International

International flag pins on map

The University of Windsor is one of Canada’s most diverse Universities and over 60 countries are represented within our residence communites.

We know that choosing where to live is an important decision.

We encourage you to live on campus where you're only a few minutes away from your classes, academic support services, fitness center, library and dining areas. It will be easy for you to take part in activities designed to support your academic success and transition to Canadian life. You will be exposed to Canadian customs while respecting your culture and beliefs.

What is it like to live in a University residence
Residence is different than living in off campus housing
Getting involved while you're living in Residence
Safety and Security
What is your Residence contract?
Residence Fees
Meal Plans
International Student Centre located in the Residence Hall
You can live in Residence when there are no classes
Studying in Residence
Can you live in Residence for more than 1 year?
Move In or Move Out
Multi-Faith Space
Smoking in Residence

What is it like to live in a University residence

Living in residence is very different than living at home and can be very different from a residence experience in another country. We have a set of expectations and rules for students called Community Standards. To ensure our residence communities don't feel like a hotel with people coming and going all of the time, we work at creating a sense of community with the students who live with us. The Community Standards help keep you safe in our community and ensure the best possible experience for everyone. Our international students may find the following to be different from residences in their country:

  • Guest Sign Ins - in the evenings all guests must show identification at the front desk and get signed in for the time they are here, you are limited to 2 guests at any one time

  • Alcohol use - the legal age for alcohol use in Ontario is 19 years and you have to be of age to consume alcohol in residence, you are also restricted to using alcohol in specified locations and cannot walk around the residence buildings with open alcohol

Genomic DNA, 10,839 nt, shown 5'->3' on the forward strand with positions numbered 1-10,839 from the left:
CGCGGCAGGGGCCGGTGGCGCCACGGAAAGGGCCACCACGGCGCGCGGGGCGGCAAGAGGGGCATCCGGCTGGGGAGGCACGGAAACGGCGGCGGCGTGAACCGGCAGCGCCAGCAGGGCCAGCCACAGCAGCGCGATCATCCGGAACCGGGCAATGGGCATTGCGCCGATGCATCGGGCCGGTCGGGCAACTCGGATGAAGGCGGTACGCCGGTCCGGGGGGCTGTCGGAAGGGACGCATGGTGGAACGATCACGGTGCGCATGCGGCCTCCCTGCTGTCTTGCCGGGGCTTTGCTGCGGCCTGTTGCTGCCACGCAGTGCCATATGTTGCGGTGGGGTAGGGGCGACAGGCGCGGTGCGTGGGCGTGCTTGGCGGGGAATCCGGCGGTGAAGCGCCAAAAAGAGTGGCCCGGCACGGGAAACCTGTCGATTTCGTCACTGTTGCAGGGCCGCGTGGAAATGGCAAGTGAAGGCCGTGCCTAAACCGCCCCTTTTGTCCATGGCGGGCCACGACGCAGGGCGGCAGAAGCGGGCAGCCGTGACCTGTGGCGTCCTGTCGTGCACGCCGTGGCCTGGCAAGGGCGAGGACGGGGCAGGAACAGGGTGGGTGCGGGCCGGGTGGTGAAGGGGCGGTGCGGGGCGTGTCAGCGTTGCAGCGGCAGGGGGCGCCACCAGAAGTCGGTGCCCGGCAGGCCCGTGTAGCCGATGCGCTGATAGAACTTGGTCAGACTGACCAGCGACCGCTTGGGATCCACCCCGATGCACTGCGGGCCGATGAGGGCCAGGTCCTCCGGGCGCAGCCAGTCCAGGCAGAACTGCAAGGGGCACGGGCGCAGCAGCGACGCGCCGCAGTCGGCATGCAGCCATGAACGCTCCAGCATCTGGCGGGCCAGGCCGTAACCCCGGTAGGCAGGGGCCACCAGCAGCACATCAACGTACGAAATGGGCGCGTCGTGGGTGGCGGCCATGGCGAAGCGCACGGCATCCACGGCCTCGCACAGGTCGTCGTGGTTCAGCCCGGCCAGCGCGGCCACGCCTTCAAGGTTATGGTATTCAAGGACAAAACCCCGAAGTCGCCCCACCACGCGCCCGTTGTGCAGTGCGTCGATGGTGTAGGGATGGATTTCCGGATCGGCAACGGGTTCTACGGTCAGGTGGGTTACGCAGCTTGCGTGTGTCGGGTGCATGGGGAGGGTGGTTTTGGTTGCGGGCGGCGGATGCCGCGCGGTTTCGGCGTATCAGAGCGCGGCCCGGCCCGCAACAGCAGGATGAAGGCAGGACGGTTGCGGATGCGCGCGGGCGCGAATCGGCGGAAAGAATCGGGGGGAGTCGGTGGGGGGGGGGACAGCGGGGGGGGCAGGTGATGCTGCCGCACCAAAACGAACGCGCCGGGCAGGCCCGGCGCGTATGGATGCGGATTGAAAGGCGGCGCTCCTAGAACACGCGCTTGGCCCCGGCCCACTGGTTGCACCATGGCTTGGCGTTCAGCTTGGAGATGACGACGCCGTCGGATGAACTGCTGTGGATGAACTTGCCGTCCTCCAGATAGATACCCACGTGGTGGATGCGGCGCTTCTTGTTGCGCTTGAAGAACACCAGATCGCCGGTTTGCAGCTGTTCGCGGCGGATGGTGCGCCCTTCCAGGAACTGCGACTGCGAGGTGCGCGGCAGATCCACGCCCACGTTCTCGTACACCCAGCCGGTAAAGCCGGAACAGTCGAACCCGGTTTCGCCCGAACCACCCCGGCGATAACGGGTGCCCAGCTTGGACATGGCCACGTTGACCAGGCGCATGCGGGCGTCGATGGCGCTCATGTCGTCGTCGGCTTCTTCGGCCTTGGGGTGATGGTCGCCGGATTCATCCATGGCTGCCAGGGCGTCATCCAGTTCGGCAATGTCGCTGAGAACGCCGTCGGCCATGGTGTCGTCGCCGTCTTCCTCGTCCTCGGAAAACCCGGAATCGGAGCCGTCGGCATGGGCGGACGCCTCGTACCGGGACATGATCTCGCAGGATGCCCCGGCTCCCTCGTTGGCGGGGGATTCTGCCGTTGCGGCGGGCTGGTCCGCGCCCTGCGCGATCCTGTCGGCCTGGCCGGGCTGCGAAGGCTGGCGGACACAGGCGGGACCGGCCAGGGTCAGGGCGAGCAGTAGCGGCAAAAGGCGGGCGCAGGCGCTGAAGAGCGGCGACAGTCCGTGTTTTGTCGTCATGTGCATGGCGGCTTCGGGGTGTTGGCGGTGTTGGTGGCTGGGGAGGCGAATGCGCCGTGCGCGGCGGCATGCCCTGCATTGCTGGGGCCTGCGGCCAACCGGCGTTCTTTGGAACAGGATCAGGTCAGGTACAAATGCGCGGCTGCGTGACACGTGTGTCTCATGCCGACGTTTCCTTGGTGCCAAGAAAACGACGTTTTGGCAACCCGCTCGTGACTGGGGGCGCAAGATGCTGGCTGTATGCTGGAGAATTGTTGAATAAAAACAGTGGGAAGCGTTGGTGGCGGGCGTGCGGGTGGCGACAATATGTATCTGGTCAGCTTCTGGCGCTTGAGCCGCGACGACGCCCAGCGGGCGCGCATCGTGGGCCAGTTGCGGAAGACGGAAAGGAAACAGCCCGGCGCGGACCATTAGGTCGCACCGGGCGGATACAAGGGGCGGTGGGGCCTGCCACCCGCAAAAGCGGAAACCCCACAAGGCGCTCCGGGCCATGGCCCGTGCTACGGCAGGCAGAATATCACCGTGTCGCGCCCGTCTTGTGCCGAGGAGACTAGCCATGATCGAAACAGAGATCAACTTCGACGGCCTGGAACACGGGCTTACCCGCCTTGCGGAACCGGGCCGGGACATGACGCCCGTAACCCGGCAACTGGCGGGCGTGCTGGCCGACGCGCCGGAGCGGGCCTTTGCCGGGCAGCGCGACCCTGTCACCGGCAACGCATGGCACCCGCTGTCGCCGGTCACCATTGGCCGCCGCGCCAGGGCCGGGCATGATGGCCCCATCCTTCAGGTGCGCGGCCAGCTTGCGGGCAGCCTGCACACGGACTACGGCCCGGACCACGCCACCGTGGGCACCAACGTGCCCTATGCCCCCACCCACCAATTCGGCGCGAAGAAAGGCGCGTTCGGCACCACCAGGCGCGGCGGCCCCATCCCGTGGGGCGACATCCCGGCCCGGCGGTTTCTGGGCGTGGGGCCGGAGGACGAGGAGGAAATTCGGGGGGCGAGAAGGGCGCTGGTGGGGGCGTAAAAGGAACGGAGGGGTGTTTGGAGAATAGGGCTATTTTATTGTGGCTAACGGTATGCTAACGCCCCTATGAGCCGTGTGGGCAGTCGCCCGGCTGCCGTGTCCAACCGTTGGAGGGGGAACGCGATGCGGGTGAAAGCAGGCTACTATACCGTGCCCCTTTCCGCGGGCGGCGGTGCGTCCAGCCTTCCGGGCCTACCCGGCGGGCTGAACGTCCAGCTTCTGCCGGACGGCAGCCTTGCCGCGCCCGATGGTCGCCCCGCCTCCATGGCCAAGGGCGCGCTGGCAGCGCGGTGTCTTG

• Fire Safety - if you hear the fire alarm you are required to leave your building, if safe to do so, except during scheduled fire alarm tests where you are notified ahead of time

Residence is different than living in off campus housing

There are residence staff on campus to help you. Most residence halls have a Resident Assistant (RA) who lives on the floor with students. They are typically senior students who provide support for those living in their community. They are responsible for helping you to build connections with other students and keep you informed on what's going on throughout the university. There are Residence Life Coordinators (RLC's) who are full-time staff who live in the residence halls and supervise the Resident Assistants (RA's). What's most important is that we have staff available through the day and night and on weekends for help, if you need it.

Getting involved while you're living in Residence

There are many clubs in residence and on campus that students can get involved in, from faculty students associations, environmental groups, arts clubs, fraternities and sororities to religious groups. There are also several ways to get involved in your residence hall. Talk with your resident assistant (RA) about your interest and they can help connect you to residents who share the same interests and activities on your floor, building and neighbourhood. You can also follow what's going on in your residence by following the Residence Facebook page.

Safety and Security

Your safety is very important to us and that's why entrance doors of residence buildings are locked and only those living in the building are given access. At night, visitors entering the residence must sign in with desk staff, with other residence staff doing rounds of the building. Our residences also have security cameras in the lobbies and throughout the buildings.
More Information on safety tips.

What is your Residence contract?